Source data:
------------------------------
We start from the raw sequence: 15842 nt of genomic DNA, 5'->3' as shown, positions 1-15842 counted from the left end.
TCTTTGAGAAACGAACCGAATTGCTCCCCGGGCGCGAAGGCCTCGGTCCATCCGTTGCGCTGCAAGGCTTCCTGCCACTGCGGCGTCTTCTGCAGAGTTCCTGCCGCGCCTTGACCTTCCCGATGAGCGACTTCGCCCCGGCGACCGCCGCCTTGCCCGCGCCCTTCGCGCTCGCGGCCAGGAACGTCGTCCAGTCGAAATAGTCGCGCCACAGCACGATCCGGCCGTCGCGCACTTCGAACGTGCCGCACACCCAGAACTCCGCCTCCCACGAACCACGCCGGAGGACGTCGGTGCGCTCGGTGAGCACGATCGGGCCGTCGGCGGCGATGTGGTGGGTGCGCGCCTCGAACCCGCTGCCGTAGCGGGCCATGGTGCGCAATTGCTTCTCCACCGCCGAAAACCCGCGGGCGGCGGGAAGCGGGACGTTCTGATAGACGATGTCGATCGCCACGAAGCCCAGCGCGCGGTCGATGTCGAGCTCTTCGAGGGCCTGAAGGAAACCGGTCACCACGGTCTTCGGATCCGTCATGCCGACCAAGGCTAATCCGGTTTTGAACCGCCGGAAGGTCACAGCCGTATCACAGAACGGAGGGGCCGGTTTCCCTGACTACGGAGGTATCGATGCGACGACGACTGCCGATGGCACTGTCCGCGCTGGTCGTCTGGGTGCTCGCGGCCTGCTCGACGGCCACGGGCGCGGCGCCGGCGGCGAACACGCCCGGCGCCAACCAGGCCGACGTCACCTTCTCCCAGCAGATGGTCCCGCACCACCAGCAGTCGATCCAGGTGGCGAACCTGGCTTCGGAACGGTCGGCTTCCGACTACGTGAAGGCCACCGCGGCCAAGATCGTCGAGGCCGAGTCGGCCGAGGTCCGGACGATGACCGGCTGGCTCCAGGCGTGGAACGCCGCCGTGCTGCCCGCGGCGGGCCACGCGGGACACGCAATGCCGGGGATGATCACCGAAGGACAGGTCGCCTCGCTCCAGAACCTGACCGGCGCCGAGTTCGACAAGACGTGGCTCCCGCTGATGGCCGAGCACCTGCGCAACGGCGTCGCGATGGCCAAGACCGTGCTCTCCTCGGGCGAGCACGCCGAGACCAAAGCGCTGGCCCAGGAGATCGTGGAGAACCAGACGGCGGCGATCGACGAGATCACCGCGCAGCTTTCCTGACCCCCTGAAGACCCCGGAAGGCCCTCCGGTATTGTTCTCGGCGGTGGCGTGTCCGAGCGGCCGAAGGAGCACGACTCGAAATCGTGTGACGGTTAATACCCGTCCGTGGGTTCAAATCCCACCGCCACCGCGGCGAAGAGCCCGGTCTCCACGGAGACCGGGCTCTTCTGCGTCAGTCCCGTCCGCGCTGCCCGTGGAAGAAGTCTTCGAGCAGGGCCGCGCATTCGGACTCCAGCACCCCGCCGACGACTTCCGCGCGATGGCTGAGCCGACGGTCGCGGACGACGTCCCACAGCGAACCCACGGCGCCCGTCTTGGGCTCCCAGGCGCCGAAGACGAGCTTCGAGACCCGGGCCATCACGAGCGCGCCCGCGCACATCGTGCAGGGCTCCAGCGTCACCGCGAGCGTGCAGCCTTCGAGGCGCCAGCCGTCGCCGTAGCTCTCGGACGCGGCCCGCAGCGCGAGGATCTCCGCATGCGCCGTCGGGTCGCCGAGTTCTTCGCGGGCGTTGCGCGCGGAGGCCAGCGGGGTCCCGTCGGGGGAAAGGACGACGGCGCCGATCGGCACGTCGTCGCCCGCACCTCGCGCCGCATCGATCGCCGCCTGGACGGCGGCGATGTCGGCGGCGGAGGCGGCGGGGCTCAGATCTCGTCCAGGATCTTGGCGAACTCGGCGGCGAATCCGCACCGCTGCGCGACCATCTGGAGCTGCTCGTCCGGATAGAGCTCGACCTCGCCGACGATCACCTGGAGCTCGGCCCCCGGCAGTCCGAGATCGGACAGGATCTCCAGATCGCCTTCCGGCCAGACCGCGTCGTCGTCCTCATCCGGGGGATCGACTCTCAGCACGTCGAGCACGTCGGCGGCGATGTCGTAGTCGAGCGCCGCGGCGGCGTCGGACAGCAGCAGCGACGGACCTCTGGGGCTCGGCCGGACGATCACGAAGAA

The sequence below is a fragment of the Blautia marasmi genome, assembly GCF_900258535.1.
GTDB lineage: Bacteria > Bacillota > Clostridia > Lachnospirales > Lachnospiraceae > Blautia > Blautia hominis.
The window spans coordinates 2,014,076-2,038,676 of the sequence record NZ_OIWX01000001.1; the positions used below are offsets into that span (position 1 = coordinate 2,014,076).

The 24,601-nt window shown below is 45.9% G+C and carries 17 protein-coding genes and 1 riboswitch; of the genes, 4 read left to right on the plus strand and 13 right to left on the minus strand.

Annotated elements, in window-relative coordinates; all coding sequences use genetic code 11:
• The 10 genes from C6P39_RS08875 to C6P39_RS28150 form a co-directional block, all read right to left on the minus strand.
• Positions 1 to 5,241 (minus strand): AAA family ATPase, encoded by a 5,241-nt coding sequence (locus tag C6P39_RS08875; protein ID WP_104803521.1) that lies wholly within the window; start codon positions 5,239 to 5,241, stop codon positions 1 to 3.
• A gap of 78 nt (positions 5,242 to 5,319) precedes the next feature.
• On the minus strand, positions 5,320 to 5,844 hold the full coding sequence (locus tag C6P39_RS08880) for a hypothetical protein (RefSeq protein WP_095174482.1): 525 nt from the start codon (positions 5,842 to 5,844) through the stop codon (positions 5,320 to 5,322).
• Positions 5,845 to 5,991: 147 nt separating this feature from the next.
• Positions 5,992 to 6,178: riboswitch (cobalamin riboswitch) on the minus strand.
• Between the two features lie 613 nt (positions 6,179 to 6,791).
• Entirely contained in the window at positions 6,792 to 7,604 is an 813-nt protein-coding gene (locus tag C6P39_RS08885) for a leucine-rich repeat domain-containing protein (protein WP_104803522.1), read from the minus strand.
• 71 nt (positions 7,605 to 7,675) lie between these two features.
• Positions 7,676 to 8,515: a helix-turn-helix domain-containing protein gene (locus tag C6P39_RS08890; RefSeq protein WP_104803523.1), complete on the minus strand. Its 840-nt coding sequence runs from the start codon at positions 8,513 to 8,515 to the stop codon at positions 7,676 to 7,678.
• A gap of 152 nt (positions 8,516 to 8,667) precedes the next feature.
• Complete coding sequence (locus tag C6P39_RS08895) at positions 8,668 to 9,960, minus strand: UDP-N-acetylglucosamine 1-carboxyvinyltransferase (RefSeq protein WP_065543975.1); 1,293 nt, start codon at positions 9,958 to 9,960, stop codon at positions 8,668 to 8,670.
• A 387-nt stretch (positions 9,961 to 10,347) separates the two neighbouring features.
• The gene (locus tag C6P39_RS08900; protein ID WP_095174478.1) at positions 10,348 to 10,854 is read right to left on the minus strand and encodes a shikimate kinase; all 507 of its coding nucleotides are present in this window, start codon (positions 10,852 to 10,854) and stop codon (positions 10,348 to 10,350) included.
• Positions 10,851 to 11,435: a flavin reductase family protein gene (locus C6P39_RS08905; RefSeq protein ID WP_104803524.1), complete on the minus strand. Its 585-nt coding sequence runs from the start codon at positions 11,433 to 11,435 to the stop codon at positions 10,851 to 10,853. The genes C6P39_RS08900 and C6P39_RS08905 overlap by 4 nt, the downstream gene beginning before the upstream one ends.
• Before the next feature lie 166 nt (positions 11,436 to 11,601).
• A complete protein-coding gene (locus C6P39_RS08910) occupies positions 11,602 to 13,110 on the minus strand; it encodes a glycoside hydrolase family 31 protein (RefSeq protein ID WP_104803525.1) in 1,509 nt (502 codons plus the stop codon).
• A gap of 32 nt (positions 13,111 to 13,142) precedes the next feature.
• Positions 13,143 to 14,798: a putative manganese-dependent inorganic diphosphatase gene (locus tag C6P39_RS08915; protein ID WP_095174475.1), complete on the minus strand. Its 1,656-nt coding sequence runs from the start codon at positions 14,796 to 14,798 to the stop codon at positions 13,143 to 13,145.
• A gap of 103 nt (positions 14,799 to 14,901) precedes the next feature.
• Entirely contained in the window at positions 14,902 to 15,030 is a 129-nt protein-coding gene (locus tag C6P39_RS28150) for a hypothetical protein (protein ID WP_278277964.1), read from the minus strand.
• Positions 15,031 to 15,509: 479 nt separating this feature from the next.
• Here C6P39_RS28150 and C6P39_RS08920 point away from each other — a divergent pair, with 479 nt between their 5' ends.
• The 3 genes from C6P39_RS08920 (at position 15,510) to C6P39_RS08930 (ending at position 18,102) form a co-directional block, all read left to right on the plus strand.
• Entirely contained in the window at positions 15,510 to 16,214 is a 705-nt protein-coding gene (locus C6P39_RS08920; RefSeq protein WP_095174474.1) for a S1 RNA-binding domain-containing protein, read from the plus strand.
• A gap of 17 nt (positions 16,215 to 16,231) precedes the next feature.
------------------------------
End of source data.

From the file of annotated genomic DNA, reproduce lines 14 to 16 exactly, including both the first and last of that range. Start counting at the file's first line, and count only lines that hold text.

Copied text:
• Between the two features lie 613 nt (positions 6,179 to 6,791).
• Entirely contained in the window at positions 6,792 to 7,604 is an 813-nt protein-coding gene (locus tag C6P39_RS08885) for a leucine-rich repeat domain-containing protein (protein WP_104803522.1), read from the minus strand.
• 71 nt (positions 7,605 to 7,675) lie between these two features.